I have a question for you, young people. So I want each of you to take the time to ask yourself this question and to consider the importance of it. It is essential that you do so, for one’s answer to this question demonstrates whether or not he is living as a true Christian should.
The question is this: “Do you visit the elderly?”
That this question is important is not simply because I might think so. NO! Rather, God’s Word points out why it is that you and I must consider this question. In James 1:27a we read: “Pure religion and undefiled before God and the Father is this, to visit the fatherless and the widows in their affliction.” Scripture here tells us that when one visits the “fatherless” and the “widows” he is showing that he is a true Christian. The fatherless and the widows are those who are lonely. And this is so often true of the elderly, too, for they likewise live a lonesome and quiet life. Each of you is called therefore, as a child of God, to visit those who are lonely: the fatherless, the widows, and the elderly.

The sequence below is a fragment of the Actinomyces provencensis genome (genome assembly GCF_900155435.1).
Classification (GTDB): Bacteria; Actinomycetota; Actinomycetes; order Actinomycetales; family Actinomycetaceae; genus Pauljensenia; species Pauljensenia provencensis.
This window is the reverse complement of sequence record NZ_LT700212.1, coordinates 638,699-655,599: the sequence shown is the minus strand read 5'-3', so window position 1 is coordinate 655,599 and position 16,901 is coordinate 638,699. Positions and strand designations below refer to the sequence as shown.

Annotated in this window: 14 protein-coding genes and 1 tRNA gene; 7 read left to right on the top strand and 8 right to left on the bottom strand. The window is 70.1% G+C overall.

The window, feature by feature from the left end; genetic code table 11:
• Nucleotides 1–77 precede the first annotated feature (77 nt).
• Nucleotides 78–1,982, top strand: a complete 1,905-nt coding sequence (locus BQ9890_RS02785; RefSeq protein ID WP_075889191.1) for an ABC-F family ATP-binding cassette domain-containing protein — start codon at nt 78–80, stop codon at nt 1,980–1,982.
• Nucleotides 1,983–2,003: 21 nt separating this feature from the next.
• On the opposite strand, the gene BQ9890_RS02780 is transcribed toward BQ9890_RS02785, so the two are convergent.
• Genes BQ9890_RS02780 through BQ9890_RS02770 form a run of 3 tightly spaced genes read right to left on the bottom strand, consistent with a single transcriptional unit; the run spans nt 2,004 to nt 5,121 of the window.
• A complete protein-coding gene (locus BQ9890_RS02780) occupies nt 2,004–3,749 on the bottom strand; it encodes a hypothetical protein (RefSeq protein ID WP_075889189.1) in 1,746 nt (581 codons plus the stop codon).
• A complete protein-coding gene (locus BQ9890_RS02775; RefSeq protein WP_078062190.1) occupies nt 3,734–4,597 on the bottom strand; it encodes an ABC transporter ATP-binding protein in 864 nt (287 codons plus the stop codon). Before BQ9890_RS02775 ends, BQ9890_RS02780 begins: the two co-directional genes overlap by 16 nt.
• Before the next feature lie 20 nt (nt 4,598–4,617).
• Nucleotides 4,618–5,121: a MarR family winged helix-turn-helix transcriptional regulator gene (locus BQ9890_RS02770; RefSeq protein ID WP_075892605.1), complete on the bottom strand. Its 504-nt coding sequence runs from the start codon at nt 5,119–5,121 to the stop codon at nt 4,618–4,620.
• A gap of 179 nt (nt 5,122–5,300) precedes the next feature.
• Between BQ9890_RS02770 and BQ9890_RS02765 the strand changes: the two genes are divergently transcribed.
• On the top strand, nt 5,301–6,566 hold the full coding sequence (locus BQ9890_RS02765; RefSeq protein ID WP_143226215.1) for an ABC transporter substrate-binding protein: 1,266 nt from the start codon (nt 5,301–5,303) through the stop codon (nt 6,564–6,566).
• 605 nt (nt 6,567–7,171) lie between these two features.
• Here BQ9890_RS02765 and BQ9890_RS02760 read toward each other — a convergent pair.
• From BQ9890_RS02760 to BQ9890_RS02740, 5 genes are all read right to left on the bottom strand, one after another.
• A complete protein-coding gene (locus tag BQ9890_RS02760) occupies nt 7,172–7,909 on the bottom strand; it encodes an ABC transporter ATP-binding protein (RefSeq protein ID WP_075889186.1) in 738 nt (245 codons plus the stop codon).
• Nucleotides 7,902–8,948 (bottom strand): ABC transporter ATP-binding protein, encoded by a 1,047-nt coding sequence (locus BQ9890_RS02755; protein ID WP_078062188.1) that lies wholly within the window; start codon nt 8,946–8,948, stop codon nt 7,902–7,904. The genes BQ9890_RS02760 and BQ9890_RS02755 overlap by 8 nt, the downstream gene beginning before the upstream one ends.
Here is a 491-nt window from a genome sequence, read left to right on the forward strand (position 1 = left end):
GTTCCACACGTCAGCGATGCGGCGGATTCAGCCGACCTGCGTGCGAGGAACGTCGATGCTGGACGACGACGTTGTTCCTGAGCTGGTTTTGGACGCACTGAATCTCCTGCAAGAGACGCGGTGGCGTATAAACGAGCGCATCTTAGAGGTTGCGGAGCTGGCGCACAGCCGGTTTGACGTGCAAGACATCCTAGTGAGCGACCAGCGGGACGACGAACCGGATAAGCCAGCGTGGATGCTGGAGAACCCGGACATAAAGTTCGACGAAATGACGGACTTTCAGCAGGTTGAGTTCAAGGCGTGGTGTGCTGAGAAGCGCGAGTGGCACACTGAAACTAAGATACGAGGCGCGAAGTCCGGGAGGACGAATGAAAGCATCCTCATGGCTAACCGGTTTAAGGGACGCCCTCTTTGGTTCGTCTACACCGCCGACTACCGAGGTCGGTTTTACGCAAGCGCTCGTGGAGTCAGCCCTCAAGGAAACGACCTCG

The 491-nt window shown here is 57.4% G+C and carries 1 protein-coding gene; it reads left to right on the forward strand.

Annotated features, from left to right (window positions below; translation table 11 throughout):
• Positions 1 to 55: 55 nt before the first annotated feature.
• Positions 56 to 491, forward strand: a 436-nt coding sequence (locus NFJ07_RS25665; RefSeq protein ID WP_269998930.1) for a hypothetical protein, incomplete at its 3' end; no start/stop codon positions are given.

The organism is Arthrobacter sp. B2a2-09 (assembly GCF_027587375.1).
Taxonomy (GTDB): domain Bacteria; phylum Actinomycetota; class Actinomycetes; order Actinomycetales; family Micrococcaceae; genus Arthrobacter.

But let us be more specific with our question. Ask yourself the following: “When was the last time that I visited an elderly saint?” Or even: “When was the last time I visited my own grandparents?”
There are a number of reasons why we should be actively involved in visiting the elderly.
As already mentioned, we should do so because it is our calling to do so. God commands us to do so. You and I must love our neighbors as ourselves, and this does not mean simply to say that we love them, but to show that we love them. By visiting the elderly we show that we think about them, that we love them, and that we are concerned for their physical and spiritual welfare.